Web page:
So it’s settled. Christie should get out, right?

Well, not so fast.

The problem with asking Christie to quit the race for strategic reasons is that doing so implicitly validates cowardice as the sensible approach to Trump.

“I think he’s a smart guy. He wants to have a voice in this party,” Sununu said of Christie in an interview this past weekend, urging him to drop out. “So I just think he’s going to make the right decision in the end. He wants to make sure this party comes together.” On Wednesday, in a piece for The Bulwark, Will Saletan took righteous exception to that:

When Sununu advises Christie to “make a quick calculation” and bow out so that “this party comes together”—and so that Christie can continue to “have a voice in this party”—he isn’t just telling Christie to yield to Haley. He’s inviting Christie to be more like her. He’s encouraging Christie to practice the same craven self-preservation that gave Trump power over the GOP in the first place.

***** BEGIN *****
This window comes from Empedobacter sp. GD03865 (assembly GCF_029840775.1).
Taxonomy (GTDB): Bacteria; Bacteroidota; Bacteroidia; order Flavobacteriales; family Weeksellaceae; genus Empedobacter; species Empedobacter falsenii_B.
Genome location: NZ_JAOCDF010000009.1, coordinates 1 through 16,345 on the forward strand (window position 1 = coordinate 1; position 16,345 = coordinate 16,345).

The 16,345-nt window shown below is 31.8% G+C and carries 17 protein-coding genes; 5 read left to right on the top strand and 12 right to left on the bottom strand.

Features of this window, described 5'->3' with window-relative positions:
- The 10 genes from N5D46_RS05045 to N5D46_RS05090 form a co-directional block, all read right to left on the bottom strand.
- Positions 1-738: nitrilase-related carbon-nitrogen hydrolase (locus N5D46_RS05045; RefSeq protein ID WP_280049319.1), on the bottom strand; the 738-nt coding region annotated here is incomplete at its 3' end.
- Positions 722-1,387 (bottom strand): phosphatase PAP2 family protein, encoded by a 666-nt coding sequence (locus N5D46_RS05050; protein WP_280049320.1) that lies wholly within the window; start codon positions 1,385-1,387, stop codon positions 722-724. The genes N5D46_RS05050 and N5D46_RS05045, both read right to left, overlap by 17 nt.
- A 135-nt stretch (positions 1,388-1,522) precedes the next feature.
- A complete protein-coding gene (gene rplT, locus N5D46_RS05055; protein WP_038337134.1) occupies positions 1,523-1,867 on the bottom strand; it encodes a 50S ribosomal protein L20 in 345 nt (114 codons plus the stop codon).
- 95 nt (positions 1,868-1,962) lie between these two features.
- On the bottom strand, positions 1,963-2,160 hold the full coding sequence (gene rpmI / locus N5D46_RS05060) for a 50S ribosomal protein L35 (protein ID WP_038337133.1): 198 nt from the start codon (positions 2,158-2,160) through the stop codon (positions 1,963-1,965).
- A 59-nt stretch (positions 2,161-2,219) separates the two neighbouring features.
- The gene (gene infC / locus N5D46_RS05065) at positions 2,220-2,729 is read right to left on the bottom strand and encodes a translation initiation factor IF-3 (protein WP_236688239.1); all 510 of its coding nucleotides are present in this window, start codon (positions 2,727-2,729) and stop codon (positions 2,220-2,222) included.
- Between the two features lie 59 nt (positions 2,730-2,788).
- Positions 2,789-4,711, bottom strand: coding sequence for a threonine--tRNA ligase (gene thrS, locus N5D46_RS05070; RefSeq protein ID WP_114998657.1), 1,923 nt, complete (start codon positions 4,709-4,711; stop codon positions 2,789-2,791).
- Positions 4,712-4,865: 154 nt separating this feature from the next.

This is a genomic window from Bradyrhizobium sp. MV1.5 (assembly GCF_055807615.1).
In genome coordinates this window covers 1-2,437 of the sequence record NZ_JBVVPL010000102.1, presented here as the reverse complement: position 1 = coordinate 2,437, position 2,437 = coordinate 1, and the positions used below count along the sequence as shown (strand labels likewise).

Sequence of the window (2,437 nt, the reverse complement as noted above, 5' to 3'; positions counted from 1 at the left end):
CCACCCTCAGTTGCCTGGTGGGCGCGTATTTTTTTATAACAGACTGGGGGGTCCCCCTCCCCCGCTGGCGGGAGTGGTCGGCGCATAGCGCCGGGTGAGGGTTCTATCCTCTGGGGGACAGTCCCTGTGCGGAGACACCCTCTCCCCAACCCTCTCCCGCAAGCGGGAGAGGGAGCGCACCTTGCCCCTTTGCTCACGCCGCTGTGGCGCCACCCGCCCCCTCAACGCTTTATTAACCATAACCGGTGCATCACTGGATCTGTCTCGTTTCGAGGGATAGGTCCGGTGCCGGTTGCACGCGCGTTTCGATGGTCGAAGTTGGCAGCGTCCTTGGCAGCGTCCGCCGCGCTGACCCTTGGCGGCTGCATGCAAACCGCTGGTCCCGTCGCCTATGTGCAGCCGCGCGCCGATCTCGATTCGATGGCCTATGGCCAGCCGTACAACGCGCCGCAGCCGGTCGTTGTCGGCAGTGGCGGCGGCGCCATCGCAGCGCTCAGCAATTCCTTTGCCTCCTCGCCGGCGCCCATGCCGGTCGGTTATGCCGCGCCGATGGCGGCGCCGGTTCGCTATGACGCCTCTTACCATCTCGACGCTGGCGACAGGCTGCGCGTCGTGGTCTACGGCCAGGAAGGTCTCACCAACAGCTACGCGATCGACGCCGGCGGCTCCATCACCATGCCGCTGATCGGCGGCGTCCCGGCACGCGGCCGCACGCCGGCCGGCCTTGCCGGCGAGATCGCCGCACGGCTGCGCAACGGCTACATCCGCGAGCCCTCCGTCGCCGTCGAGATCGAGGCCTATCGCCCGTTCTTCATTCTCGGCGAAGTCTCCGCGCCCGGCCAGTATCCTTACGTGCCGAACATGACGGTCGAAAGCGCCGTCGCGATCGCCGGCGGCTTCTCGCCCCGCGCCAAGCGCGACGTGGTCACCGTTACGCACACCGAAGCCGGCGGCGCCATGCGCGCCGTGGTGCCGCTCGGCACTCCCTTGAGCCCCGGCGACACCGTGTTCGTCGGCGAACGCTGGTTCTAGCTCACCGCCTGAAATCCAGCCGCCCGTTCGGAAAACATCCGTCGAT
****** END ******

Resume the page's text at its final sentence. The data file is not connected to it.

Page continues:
“In other words, Christie is right. [Haley is] a coward,” Saletan concluded. “The political case for Haley is the moral case against her.”

Correct. Haley the “adult” is also Haley the “coward,” another careerist refugee from the pre-Trump GOP willing to trade moral clarity for the sake of ambition. She’s a willing participant in the conspiracy of silence within the Republican establishment about how dangerous a second Trump presidency would be. And she’s been rewarded for that cowardice—something this newsletter and this publication typically and justly detests—with growing support among Republican voters.